Your crusty chronicler is an individual who generally does his own thing. Still, when Examiner asked for support for their new “List” format, it was nigh impossible not to be open-minded about it. So, with the spirit of teamwork and unity in mind, your rockin’ reviewer presents this series—“Track by Track” in which we review certain select CDs literally “track by track”.
The Looking, also known as operatically-trained Todd Carter, newest release, Songs for a Traveler, is a twelve-track disc of indie alternative music that spans both the decades and genres. Carter (acoustic guitar, vocals and production) is backed by several select performers including: Bill Finizio (guitar, keys and vocals), John Andrews (guitar), Dan Rieser (drums), Adam Kromelow (piano, B3 and “wurli”), Gerald Menke (pedal steel and dobro), Chris Morrissey (bass), Sasha Dobson (vocals), Ernesto Villa-Lobos (violin) and Rubin Kodheli (cello).
Read through the list as we review this release.
“All the Pretty Little Horses”
The album opener is a cover version of the song “All the Pretty Little Horses”. This one was co-arranged by Carter and Finizio. More specifically, this is a lullaby made famous by Odetta. “I kept hearing an upbeat drum part under the basic melody.” The originality of this version really comes from the intensity of the drums, the guitar parts and the vocal delivery.
The second selection here is titled “900 Miles”. The arrangement of this song was a collaborative effort between Carter, Finizio and Adam Kromelow. Carter comments: “The second song, ‘900 Miles,’ was challenging because there are some incredible versions of that song out there.” (No worries, Carter, it works well enough.)
“River in the Pines”
“River in the Pines” follows. This one has a musical duality to it. Carter confirms this: “There’s a familiar sound in the guitars that’s comforting, and a psychedelic presence” in the song. He elaborates: “It’s reminiscent of pop, even though it’s an old 19th century Wisconsin logger song.,” Perhaps part of what makes it somehow familiar is what he calls an “REM-esque guitar lick that became the opening of the song.”
“Black is the Color” and “Sail Around”
“Black is the Color” is an American folk song from the Appalachian Mountains. It may actually have its origins from somewhere in the Scottish highlands. The arrangement is the product of collaboration between Carter and Kromelow.
It is followed by “Sail Around”. This, too, was arranged by both Carter and Kromelow. The original from which this is adapted is a 19th century song from the American Plains area.
Carter comments on how the song was produced. “The vocal (here) is completely live. That’s what we got out of the studio from the whole band jamming through it. The chemistry and the alchemy of us being together is truly what makes it work.”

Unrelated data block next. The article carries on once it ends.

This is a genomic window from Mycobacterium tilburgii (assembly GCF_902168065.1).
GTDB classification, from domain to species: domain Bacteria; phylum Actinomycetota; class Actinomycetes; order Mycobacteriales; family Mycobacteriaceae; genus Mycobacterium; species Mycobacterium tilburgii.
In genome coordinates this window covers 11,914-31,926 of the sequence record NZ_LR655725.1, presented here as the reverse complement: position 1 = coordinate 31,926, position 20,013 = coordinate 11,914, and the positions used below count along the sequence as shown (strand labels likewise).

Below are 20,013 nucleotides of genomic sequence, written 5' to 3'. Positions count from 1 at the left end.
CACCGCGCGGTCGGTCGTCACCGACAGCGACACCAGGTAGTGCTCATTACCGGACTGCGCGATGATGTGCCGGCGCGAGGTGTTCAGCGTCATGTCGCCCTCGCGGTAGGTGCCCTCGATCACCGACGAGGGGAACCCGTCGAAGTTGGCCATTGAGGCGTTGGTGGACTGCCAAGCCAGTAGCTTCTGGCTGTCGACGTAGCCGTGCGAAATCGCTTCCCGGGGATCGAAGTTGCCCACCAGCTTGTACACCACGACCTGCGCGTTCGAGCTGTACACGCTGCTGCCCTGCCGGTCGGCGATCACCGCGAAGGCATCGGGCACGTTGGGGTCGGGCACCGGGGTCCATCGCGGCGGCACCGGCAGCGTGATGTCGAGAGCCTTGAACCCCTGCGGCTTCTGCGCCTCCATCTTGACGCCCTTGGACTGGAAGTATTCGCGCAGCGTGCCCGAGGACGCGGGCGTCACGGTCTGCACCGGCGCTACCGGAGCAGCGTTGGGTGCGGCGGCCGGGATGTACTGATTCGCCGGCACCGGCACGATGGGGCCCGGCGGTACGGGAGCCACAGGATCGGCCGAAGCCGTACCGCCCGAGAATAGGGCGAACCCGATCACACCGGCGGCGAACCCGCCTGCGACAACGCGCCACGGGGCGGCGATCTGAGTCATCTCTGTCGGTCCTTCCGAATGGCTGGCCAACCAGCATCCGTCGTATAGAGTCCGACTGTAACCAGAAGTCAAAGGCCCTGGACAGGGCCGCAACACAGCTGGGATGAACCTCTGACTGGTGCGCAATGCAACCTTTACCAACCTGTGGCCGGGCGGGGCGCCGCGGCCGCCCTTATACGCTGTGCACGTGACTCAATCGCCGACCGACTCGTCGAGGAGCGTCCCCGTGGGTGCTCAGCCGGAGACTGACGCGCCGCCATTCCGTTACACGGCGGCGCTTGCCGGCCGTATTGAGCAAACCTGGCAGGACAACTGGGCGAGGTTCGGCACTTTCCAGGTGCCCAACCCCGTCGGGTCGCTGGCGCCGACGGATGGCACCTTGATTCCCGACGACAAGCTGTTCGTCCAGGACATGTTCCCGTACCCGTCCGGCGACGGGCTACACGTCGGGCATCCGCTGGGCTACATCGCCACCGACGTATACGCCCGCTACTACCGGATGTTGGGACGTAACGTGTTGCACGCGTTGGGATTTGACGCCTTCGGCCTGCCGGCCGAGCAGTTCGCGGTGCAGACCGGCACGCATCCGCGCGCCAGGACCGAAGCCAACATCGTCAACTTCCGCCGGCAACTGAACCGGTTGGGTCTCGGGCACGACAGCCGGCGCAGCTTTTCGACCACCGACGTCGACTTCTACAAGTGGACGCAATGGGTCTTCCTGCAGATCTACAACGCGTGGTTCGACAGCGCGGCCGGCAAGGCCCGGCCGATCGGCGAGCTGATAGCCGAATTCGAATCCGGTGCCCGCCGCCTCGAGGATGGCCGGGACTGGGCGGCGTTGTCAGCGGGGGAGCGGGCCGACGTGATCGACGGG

“Ol’ Man River” and “Hobo´s Meditation”
The sixth selection here is an updated, original cover of Kern and Hammerstein’s classic cut “Ol’ Man River”. This and the next number, an adaptation of “Hobo´s Meditation” by Jimmie Rodgers, are both interesting choices to add to this generally clever compilation of covers that are both stand alone tracks as well as part of a tuneful tale of a traveler.
“Wayfaring Stranger” is yet another individualistic take on a song that other artists have previously performed. Carter comments: “’Wayfaring Stranger’ has been made famous by so many people, but I think we did it justice.” (Indeed, you have, Carter, indeed you have. The mix of early influences is readily apparent on this and other pieces on this disc.)
“Blue River” and “Angel of Death”
The Looking next focuses on “Blue River”. This is the band’s own version of a song written by Joseph Meyer and Alfred Bryan. It is perhaps a bit all too quickly overshadowed by the interesting inclusion of the band’s take on a lesser known Hank Williams’ work “Angel of Death”.
“Long Black Veil”
The song “Long Black Veil” by Danny Dill and Marijohn Wilkin was a pleasantly surprising choice from the 1950s. This, too, has been covered by several other artists in the past including The Chieftains, Sting and Mick Jagger. Still, The Looking has managed to make it their own here.
Carter notes that it is “a little more rocking than people are used to.” He also notes that their cover “loses a bit of the sadness at the heart of the song” explaining that they “wanted to make (their) version distinct.” Carter adds: “There is there’s some happiness to be found in the story of death in this song, a sweet kind of release in knowing that this woman is still crying for him.”
Carter confesses: “It’s one of my favorite songs on the record and it was born during a rehearsal. I knew the chord progression and I knew the harmony, but it was just jamming with the guys that took it where the song wanted to go. You may notice that the drummer never plays a crash cymbal, staying instead on the hi-hat the whole time, resulting in a beautiful grounding.”
“Once I had a Sweetheart”
The closing cut is a cover of “Once I had a Sweetheart”. This one is an American traditional. It features an arrangement by Carter, Finizio and Kromelow. It serves as an adequate end-note to a musically rich and almost dreamy disc that includes assorted obvious influences. The choices are often unexpected and yet no matter what one may initially think; in the end each cut bears the band’s distinct signature sound.
Some thought was even put into the playlist order as well. Carter comments: “The arrangement of the song list is organic in terms of intensity and feel, with each song seductively moving into the next.” When it comes to the overall album, Carter states that it is “more of a complete document instead of each song being an individual journey.” Indeed, music fans might do well to check out The Looking’s Songs for a Traveler and experience the tuneful travels of a “Wayfaring Stranger”.
My name is Phoenix and . . . that’s the bottom line.